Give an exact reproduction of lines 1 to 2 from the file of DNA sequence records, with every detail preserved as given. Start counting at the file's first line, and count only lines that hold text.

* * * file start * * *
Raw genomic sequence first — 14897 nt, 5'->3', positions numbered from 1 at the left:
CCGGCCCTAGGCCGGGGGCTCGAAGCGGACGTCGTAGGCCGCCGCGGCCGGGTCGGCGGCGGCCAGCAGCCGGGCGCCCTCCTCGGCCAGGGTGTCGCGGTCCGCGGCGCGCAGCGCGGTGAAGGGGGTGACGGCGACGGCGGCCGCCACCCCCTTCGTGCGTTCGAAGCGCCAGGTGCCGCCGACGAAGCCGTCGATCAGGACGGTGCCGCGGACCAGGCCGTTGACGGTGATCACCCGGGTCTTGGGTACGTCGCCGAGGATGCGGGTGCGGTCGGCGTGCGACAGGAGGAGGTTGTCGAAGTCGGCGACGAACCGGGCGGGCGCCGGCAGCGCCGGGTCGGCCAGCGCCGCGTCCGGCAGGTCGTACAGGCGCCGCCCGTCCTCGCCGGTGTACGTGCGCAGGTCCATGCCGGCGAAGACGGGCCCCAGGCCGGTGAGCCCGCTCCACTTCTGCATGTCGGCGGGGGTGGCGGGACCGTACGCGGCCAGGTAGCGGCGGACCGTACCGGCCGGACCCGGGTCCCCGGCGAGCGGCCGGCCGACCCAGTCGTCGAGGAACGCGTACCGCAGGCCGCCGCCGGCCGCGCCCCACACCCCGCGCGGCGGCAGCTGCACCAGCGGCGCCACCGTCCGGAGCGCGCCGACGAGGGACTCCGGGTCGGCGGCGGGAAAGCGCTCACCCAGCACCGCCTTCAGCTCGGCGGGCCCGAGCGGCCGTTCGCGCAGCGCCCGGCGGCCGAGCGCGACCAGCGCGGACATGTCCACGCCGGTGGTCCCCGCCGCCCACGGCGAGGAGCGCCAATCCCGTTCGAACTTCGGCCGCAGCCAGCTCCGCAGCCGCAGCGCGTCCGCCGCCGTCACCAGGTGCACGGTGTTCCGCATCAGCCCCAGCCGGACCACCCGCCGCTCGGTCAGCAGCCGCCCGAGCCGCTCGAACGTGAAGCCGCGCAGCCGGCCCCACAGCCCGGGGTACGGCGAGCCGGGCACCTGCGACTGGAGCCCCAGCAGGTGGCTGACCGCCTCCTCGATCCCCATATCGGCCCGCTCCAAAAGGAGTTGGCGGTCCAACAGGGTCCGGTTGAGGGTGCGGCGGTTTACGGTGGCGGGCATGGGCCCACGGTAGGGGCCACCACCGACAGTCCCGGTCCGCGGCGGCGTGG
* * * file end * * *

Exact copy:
Raw genomic sequence first — 14897 nt, 5'->3', positions numbered from 1 at the left:
CCGGCCCTAGGCCGGGGGCTCGAAGCGGACGTCGTAGGCCGCCGCGGCCGGGTCGGCGGCGGCCAGCAGCCGGGCGCCCTCCTCGGCCAGGGTGTCGCGGTCCGCGGCGCGCAGCGCGGTGAAGGGGGTGACGGCGACGGCGGCCGCCACCCCCTTCGTGCGTTCGAAGCGCCAGGTGCCGCCGACGAAGCCGTCGATCAGGACGGTGCCGCGGACCAGGCCGTTGACGGTGATCACCCGGGTCTTGGGTACGTCGCCGAGGATGCGGGTGCGGTCGGCGTGCGACAGGAGGAGGTTGTCGAAGTCGGCGACGAACCGGGCGGGCGCCGGCAGCGCCGGGTCGGCCAGCGCCGCGTCCGGCAGGTCGTACAGGCGCCGCCCGTCCTCGCCGGTGTACGTGCGCAGGTCCATGCCGGCGAAGACGGGCCCCAGGCCGGTGAGCCCGCTCCACTTCTGCATGTCGGCGGGGGTGGCGGGACCGTACGCGGCCAGGTAGCGGCGGACCGTACCGGCCGGACCCGGGTCCCCGGCGAGCGGCCGGCCGACCCAGTCGTCGAGGAACGCGTACCGCAGGCCGCCGCCGGCCGCGCCCCACACCCCGCGCGGCGGCAGCTGCACCAGCGGCGCCACCGTCCGGAGCGCGCCGACGAGGGACTCCGGGTCGGCGGCGGGAAAGCGCTCACCCAGCACCGCCTTCAGCTCGGCGGGCCCGAGCGGCCGTTCGCGCAGCGCCCGGCGGCCGAGCGCGACCAGCGCGGACATGTCCACGCCGGTGGTCCCCGCCGCCCACGGCGAGGAGCGCCAATCCCGTTCGAACTTCGGCCGCAGCCAGCTCCGCAGCCGCAGCGCGTCCGCCGCCGTCACCAGGTGCACGGTGTTCCGCATCAGCCCCAGCCGGACCACCCGCCGCTCGGTCAGCAGCCGCCCGAGCCGCTCGAACGTGAAGCCGCGCAGCCGGCCCCACAGCCCGGGGTACGGCGAGCCGGGCACCTGCGACTGGAGCCCCAGCAGGTGGCTGACCGCCTCCTCGATCCCCATATCGGCCCGCTCCAAAAGGAGTTGGCGGTCCAACAGGGTCCGGTTGAGGGTGCGGCGGTTTACGGTGGCGGGCATGGGCCCACGGTAGGGGCCACCACCGACAGTCCCGGTCCGCGGCGGCGTGG